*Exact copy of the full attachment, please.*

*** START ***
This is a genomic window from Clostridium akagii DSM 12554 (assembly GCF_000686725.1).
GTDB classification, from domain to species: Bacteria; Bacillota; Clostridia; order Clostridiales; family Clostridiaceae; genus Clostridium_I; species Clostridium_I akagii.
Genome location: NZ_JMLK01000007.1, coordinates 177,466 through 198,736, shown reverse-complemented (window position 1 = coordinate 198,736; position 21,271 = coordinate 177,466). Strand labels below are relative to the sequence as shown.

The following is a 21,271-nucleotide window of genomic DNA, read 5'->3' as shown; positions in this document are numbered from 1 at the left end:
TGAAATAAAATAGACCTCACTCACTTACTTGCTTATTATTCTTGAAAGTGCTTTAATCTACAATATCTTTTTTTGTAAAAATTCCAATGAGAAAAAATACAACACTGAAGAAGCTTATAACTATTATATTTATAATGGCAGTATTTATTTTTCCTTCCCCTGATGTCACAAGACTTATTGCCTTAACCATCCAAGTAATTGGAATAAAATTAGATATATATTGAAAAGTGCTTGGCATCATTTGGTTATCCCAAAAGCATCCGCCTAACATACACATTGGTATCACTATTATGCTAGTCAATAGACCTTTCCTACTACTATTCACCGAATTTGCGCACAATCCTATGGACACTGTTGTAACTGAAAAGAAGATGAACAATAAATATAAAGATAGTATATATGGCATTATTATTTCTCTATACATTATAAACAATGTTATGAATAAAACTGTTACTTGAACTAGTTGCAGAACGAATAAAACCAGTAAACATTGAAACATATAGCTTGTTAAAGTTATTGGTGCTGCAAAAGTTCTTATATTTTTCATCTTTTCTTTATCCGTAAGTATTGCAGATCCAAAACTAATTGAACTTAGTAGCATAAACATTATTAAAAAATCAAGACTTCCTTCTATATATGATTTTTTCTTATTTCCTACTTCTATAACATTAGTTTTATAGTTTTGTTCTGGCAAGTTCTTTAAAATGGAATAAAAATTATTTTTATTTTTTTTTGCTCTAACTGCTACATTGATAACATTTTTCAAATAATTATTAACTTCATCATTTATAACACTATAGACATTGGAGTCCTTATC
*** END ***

This is a genomic window from Clostridium akagii DSM 12554 (assembly GCF_000686725.1).
GTDB classification, from domain to species: Bacteria; Bacillota; Clostridia; order Clostridiales; family Clostridiaceae; genus Clostridium_I; species Clostridium_I akagii.
Genome location: NZ_JMLK01000007.1, coordinates 177,466 through 198,736, shown reverse-complemented (window position 1 = coordinate 198,736; position 21,271 = coordinate 177,466). Strand labels below are relative to the sequence as shown.

The following is a 21,271-nucleotide window of genomic DNA, read 5'->3' as shown; positions in this document are numbered from 1 at the left end:
TGAAATAAAATAGACCTCACTCACTTACTTGCTTATTATTCTTGAAAGTGCTTTAATCTACAATATCTTTTTTTGTAAAAATTCCAATGAGAAAAAATACAACACTGAAGAAGCTTATAACTATTATATTTATAATGGCAGTATTTATTTTTCCTTCCCCTGATGTCACAAGACTTATTGCCTTAACCATCCAAGTAATTGGAATAAAATTAGATATATATTGAAAAGTGCTTGGCATCATTTGGTTATCCCAAAAGCATCCGCCTAACATACACATTGGTATCACTATTATGCTAGTCAATAGACCTTTCCTACTACTATTCACCGAATTTGCGCACAATCCTATGGACACTGTTGTAACTGAAAAGAAGATGAACAATAAATATAAAGATAGTATATATGGCATTATTATTTCTCTATACATTATAAACAATGTTATGAATAAAACTGTTACTTGAACTAGTTGCAGAACGAATAAAACCAGTAAACATTGAAACATATAGCTTGTTAAAGTTATTGGTGCTGCAAAAGTTCTTATATTTTTCATCTTTTCTTTATCCGTAAGTATTGCAGATCCAAAACTAATTGAACTTAGTAGCATAAACATTATTAAAAAATCAAGACTTCCTTCTATATATGATTTTTTCTTATTTCCTACTTCTATAACATTAGTTTTATAGTTTTGTTCTGGCAAGTTCTTTAAAATGGAATAAAAATTATTTTTATTTTTTTTTGCTCTAACTGCTACATTGATAACATTTTTCAAATAATTATTAACTTCATCATTTATAACACTATAGACATTGGAGTCCTTATC